The water depth is 77-93 metres. The field comprises two separate main structures, Gamma and Beta, which are 12 kilometres apart. Yme was discovered in 1987, and the plan for development and operation (PDO) was approved in 1995. Yme was originally developed with a jack-up drilling and production platform on the Gamma structure and a storage vessel. The Beta structure was developed with a subsea template. Production started in 1996. In 2001, production ceased because operation of the field was no longer regarded as profitable. Yme was the first field on the Norwegian continental shelf to be considered for redevelopment after being shut down. The PDO for a redevelopment was approved in 2007. The development concept was a new mobile offshore production unit (MOPU). Due to structural deficiencies and the vast amount of outstanding work to complete the MOPU, it was decided to remove it from the field in 2013. The MOPU was removed in 2016 in accordance with the authorities’ formal disposal resolution. In March 2018, an amended PDO for the redevelopment of Yme was approved. The PDO includes a leased jack-up rig equipped with drilling and production facilities and re-use of existing facilities on the field. The plan is to re-use the nine wells pre-drilled in 2009-2010 and to drill six additional wells. A new subsea template is planned to be installed nearby the existing template on the Beta structure.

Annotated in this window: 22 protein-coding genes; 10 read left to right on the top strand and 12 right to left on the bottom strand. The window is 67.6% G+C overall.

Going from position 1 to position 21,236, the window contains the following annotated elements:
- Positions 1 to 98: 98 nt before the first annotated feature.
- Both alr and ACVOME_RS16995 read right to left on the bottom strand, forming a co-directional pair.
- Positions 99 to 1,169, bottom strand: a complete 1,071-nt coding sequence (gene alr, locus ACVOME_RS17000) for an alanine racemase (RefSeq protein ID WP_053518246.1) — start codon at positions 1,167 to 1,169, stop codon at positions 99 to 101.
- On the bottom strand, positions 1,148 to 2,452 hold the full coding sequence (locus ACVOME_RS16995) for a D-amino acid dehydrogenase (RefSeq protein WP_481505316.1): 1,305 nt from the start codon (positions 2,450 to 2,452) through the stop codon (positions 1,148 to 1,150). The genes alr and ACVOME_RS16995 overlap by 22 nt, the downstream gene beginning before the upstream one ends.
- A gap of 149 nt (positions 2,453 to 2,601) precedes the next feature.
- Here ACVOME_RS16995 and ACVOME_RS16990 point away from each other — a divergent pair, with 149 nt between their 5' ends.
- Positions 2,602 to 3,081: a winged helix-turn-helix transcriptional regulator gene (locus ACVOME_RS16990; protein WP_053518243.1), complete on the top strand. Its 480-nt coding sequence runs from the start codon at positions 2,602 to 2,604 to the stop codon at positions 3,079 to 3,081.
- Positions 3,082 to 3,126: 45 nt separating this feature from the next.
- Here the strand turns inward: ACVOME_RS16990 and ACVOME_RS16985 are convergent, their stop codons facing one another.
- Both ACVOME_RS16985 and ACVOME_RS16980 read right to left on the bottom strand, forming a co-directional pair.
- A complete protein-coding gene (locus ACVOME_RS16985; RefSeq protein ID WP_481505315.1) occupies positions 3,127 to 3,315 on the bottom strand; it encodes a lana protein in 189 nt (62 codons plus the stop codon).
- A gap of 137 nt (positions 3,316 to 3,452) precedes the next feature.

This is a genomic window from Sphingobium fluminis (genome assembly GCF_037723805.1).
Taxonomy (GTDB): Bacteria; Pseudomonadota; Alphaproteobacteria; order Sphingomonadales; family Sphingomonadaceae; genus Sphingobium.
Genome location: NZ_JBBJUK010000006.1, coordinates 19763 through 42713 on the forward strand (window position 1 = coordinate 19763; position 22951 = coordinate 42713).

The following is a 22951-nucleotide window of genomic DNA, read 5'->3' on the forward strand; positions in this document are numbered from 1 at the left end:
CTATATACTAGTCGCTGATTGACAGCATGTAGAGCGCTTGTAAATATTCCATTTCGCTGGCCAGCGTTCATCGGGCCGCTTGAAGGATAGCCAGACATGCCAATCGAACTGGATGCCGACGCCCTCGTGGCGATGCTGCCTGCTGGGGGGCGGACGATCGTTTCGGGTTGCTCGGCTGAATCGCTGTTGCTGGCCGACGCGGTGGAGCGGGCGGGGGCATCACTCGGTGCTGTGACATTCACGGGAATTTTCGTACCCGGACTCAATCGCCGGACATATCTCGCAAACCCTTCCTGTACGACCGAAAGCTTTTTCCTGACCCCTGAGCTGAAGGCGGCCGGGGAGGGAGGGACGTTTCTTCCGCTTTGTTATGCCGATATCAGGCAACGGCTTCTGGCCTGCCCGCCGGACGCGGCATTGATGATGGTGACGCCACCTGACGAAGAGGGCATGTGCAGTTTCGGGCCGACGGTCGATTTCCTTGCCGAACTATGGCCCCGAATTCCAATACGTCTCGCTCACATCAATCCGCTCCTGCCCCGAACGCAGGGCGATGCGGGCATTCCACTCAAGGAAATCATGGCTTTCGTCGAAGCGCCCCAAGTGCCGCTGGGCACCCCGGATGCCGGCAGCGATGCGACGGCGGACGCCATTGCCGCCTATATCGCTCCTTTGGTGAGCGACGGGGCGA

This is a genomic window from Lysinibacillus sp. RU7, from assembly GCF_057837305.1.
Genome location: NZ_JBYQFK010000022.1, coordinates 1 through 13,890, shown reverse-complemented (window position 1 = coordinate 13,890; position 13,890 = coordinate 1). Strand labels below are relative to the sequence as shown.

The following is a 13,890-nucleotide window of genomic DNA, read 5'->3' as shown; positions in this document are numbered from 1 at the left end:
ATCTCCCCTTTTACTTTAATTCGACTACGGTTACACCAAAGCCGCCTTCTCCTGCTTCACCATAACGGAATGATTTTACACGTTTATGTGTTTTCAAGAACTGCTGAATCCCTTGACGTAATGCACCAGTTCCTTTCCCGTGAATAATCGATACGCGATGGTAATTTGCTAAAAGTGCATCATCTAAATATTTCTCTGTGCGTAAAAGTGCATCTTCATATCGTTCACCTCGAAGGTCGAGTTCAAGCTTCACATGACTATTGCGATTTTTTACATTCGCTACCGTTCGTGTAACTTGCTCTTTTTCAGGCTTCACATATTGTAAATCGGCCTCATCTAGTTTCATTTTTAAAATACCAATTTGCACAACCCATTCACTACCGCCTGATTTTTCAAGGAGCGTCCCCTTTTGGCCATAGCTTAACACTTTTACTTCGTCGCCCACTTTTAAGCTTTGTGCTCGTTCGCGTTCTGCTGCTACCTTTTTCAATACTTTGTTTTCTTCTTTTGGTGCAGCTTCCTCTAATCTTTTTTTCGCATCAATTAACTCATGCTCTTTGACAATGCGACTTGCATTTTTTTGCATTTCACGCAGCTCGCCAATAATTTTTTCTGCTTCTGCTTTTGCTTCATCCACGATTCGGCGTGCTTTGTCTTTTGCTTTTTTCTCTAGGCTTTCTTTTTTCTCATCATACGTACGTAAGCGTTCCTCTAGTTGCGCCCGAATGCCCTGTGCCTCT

The Gamma and Beta structures comprise six deposits. The reservoirs are in sandstone of Middle Jurassic age in the Sandnes Formation, at a depth of 3,150 metres. They are heterogeneous and have variable reservoir properties.
The field will be produced by pressure support from partial water injection and water alternating gas (WAG) injection.
The oil will be transported with tankers and the associated gas will be used for power consumption or reinjected.
The Yme development project is currently in the hook-up and commissioning phase. The subsea storage tank, subsea flowlines, and the wellhead module and the MODPU are already in place. Expected production start is in the second half of 2021 and the field is expected to add 7,500 boepd net to OKEA at plateau and 4,900 boepd net to OKEA on average during the first year of operation.